What makes a country poor or rich?

I have proposed, without concrete proof (economics is not physics...) but backed by lots of anecdotal evidence mentioned in this article and other parts of this website, that it is the high degree of automation, the presence of tools and machines, which causes a country to become wealthy. By making these tools and machines, the net manual labor required to produce consumable goods and material objects goes down considerably; and more production is achieved for the same man-hours of work. This needs skills in Science, Technology, Engineering and Mathematics (STEM education), which should be the focus of education systems worldwide in all countries. Focusing on these produces people with the right skills to eventually produce and operate machines and tools (some machines like an airplane or a mining truck need a lot of technical skills just to operate them). Government policy should eventually be designed to encourage the production of tools and machines in all walks of life.

Here's a friendly piece of advice to capital owners worldwide (I have run several small businesses myself, some successful, some not) -instead of employing workers, find machines and tools to do your jobs. You will get more done overall by employing machines, and your overall costs of production will almost always go down once you or someone else you employ learns to operate the tool/machine.  By encouraging the use of machines you may not encourage manual labor in your own business, but you will encourage manual labor employed in producing, maintaining and installing those machines. You can think of yourself as providing the operators for those machines, and most of your capital should be spent in purchasing machines, and not in paying workers to do the job manually. What machines to employ to simplify the workings of your business becomes your main skill, not managing people and goading them to work (and please don't believe in management experts, motivation and leadership gurus, etc. they add little value to you or your company). Invest your time and money in finding newer machines to employ in your business, train the few workers you have in operating these machines well, and see your business do well! All successful businessmen I have known do this to varied degrees. Automation makes a business successful; hiring a lot of human beings does not (an easy proof of this is that the most populous countries are not the richest-there is no correlation between being a rich country and the country's population).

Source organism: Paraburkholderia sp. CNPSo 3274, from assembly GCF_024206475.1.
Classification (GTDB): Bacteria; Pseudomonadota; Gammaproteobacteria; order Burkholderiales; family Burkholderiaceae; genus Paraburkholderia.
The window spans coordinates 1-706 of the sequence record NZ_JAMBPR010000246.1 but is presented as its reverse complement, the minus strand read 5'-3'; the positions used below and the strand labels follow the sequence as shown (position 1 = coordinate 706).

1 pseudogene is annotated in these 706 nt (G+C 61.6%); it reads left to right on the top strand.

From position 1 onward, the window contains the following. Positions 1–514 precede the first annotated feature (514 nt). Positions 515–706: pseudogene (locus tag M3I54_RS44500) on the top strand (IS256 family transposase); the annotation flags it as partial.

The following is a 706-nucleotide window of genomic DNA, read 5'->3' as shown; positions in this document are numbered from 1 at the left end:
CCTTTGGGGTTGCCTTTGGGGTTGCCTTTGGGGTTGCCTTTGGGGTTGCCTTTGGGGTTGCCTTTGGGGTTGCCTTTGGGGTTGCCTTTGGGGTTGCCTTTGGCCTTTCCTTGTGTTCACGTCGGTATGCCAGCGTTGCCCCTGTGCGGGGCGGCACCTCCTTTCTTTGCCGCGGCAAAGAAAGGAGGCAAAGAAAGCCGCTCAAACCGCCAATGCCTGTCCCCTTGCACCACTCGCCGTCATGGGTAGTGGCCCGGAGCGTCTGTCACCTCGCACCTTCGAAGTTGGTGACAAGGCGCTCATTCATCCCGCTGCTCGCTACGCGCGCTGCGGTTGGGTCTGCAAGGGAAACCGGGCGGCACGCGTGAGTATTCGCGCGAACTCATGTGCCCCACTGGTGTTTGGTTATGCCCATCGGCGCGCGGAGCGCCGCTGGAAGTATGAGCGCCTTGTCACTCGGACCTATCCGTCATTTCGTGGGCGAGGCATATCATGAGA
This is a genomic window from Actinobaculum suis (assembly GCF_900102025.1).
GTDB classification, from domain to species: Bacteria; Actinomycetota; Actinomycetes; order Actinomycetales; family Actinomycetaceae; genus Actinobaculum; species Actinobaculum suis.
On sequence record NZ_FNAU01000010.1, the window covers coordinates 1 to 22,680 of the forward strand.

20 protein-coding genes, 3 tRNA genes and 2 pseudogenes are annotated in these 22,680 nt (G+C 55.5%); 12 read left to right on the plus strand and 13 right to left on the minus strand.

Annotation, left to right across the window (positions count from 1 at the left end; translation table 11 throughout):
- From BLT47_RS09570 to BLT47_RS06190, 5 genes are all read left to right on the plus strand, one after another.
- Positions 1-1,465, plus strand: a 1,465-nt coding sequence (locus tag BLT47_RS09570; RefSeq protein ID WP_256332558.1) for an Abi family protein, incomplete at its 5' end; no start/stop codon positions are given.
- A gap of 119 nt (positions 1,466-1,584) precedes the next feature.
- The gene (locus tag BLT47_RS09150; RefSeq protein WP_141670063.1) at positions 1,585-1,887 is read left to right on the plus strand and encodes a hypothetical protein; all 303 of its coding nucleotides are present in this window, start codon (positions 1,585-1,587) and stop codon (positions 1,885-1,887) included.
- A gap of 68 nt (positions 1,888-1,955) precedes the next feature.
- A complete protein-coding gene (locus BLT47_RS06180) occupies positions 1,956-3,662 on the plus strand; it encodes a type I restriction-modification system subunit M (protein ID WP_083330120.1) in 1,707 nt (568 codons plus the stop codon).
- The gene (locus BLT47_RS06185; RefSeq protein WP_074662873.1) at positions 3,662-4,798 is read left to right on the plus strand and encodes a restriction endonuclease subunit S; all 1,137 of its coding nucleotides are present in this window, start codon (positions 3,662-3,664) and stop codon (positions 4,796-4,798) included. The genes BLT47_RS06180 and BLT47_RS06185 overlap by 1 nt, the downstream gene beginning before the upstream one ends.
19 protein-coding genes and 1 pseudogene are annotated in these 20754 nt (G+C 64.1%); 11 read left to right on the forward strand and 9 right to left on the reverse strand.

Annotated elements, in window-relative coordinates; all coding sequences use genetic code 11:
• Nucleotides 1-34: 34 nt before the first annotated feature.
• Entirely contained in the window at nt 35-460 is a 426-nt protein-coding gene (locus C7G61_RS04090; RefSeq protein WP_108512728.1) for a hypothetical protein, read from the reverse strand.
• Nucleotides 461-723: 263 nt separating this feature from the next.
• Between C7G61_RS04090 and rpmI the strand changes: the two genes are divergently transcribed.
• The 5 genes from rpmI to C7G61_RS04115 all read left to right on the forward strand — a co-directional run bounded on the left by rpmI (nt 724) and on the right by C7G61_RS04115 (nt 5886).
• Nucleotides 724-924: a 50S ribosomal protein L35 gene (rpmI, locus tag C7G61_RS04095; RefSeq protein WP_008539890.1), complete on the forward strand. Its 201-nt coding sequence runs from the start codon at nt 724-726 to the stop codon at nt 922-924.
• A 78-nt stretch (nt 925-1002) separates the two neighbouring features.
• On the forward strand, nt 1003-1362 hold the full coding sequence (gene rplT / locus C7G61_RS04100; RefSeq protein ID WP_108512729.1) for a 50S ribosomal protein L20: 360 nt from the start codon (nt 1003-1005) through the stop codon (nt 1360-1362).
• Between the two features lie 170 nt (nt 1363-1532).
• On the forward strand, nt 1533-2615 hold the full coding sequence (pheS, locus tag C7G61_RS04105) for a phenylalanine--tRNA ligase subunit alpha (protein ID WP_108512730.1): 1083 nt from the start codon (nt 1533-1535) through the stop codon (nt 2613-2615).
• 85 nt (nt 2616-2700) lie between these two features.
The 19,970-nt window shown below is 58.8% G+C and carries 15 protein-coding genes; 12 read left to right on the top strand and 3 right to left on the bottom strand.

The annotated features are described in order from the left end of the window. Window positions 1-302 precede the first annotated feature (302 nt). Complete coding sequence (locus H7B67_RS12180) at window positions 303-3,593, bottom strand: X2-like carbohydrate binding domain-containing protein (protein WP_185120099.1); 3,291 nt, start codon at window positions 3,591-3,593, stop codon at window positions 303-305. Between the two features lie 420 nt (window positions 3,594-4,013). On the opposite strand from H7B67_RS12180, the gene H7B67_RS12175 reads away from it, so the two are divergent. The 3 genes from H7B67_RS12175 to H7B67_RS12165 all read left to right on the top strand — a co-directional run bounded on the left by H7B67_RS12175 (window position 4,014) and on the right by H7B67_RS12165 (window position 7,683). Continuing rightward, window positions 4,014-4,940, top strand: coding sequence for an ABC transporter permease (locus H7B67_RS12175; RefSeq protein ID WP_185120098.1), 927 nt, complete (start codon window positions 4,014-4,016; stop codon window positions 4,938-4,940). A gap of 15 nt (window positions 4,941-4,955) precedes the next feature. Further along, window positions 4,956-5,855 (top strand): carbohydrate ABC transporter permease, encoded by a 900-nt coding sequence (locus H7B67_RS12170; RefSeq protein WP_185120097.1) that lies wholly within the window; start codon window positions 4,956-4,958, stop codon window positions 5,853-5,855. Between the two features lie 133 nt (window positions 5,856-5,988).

And if you are a machine-maker business yourself, make your machines and tools better and better (possible by employing machines yourself, always remembering that those machines are also being made by someone), and you will find more and more sales for your business. This is especially true for consumer oriented machines, where the market is huge-witness the large amounts of money consumer electronic, computer and software, etc. company make.

An overall focus both by capital owners and workers, and government policy, on creating machines to simplifying tasks, whether it is simple machines like a hair-dryer or a complicated one like a bulldozer, is the cause of the richness of a nation. Japan seems to have mastered this well; the Japanese love to create machines for even the simplest of operations. It is this spirit which needs to be encouraged in all countries, and it is this which is the cause of nations becoming wealthy, where their citizens can enjoy the pleasure of consuming a large amount of goods, with a continuous production of them in the factories behind.

Inventions of new tools and machines are good for both workers and capital owners

Both capital owners and workers benefit by these improvements in the productive powers of labor, by the employment of new tools, technologies, etc.

Let me give you an example to clarify this: assume you have several wood cutting factories which were employing workers uses axes. Then the owners of these factories buy electric hacksaws. Assume electric hacksaws are 10 times more efficient and you need only 20 minutes to cut a tree, instead of 200 minutes using an ax.

Once an electric hacksaw is employed, the same work can be done in 1/10 of the time. You can employ the worker to do 10 times the work, because now he can chop 10x the number of trees for the same hours worked.  Since the output of each factory can go up by 10x by this operation of replacing axes with hacksaws, it increases the competition for labor-and the net result is that the worker can demand more wages per hour, because he can find jobs with other wood cutting facilities. Maybe the factory owners and the workers will settle for something in the middle- in the extra 9x chopped trees by this operation, maybe 6x will be kept by the factory owners, and the 3x chopped trees (or their wages in dollars) will be kept by the workers, whose real value of labor is increased by this operation.

All parties-capital owners and the workers, benefit by the introduction of electric hacksaws instead of axes for chopping wood. The same holds for all improvements in technology and tools which simplify our jobs-they benefit the workers as much as they benefit the capital owners.

Note that the workers needs to acquire a new skill-the operation of an electric hack saw in addition to using the ax. As we progress as humans, we operate newer and newer, more complex machines.

To employ someone to make machine X, you need capital-materials for making the machine X, fixed capital employed in erecting the factory and the machines and tools employed to make the new machine X, and the wages which employees must be paid before machine X comes out of the factory. Economics is about increasing this capital stock of society.